That’s why most of the best Word of Mouth and Community Marketing experts aren’t employed by companies or marketing agencies. That’s why the best Word of Mouth and Community Marketing experts are those people who work for some spare cash as plumbers, electricians and carpenters. Because they can’t advertise, and they totally rely on recommendations.

Can large companies do Web 2.0?

Usually in the newspaper business, The Guardian is heralded as the most Web 2.0, new media savvy example.

And usually, they exhibit fairly good awareness, such as quoting me on a recent widget ‘scam’ which I fell for.

And yet, within the space of a few days, they’ve gone and made a has of something as simple as publishing a blog about a 19-year-old going travelling. You can see the offending blog and uproar, here. (I picked up on it thanks to the nice people at NixonMcInnes)

For those who don’t want to jump, here’s the summary.

All of this could have been avoided by Max admitting who his dad was from the start and putting up with some ribbing. It could also have been mitigated by Max responding to comments and admitting his background. And it could still have been rescued if comments hadn’t been closed.

All of this seems blindingly obvious, but I’m guessing that there are plenty of people at The Guardian who would also think the same, and have probably read The Cluetrain Manifesto, and believe in honesty and openness.

The issue it raises for me is whether it’s possible to scale the understanding that an individual blogger, or a small team can have about social media and how it works, and expand that out to an entire brand, business or company? And can it happen to the level that events like this would not just be avoided, but wouldn’t even occur to people? Is there a large scale firm who achieves it? I’m going to avoid putting my own personal opinion on this, as I want to hear other opinions, but my job title probably gives a big clue as to what I think…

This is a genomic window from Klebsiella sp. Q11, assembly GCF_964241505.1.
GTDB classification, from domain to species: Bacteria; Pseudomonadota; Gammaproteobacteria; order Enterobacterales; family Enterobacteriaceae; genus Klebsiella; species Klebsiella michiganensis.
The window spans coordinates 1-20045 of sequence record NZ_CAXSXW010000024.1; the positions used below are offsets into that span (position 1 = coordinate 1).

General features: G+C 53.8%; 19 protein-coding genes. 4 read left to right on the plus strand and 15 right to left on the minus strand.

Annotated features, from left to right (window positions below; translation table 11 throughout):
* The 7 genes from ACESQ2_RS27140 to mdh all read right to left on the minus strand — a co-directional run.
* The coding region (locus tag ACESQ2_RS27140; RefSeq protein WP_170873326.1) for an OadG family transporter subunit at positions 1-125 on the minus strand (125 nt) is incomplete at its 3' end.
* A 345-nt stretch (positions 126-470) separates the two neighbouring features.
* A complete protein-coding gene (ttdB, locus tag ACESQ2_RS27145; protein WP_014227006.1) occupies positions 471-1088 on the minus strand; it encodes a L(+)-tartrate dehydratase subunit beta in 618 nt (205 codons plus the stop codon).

Free online magazine: Disposable Media Issue 10 out now…

The latest issue of free downloadable online PDF magazine Disposable Media is now available online at www.disposablemedia.co.uk

Highlights include our exclusive interview with Mr Biffo on the current state of Kid’s TV, an exclusive interview with The Stone Gods (the reborn Darkness), Suda51, a look at both Battlestar Galactica and Californication, Manhwa (the comic genre of South Korea), and much much more…

There’s also my own column, and my retrospective look at a legendary comic – in this case, the Kevin Smith penned Daredevil….

Quoted in The Guardian!

It’s not often that my blog and I get a mention in The Guardian, or linked to! Funny what can happen when you install a widget without being suspicious!

Anyway, the full article is located here.

My job title is slightly inaccurate, as I was working for Emap Consumer Media at the time the article was being written, but the division has since been acquired by Bauer, so is now Bauer Consumer Media.

And editing Disposable Media is very, very much my hobby in my spare time, and one which I’m very fortunate my employers have allowed me to indulge up to this point. It has benefits for the company, in that I tend to be more experimental, and can understand community from two viewpoints…but my main role with Bauer is my employment and main focus..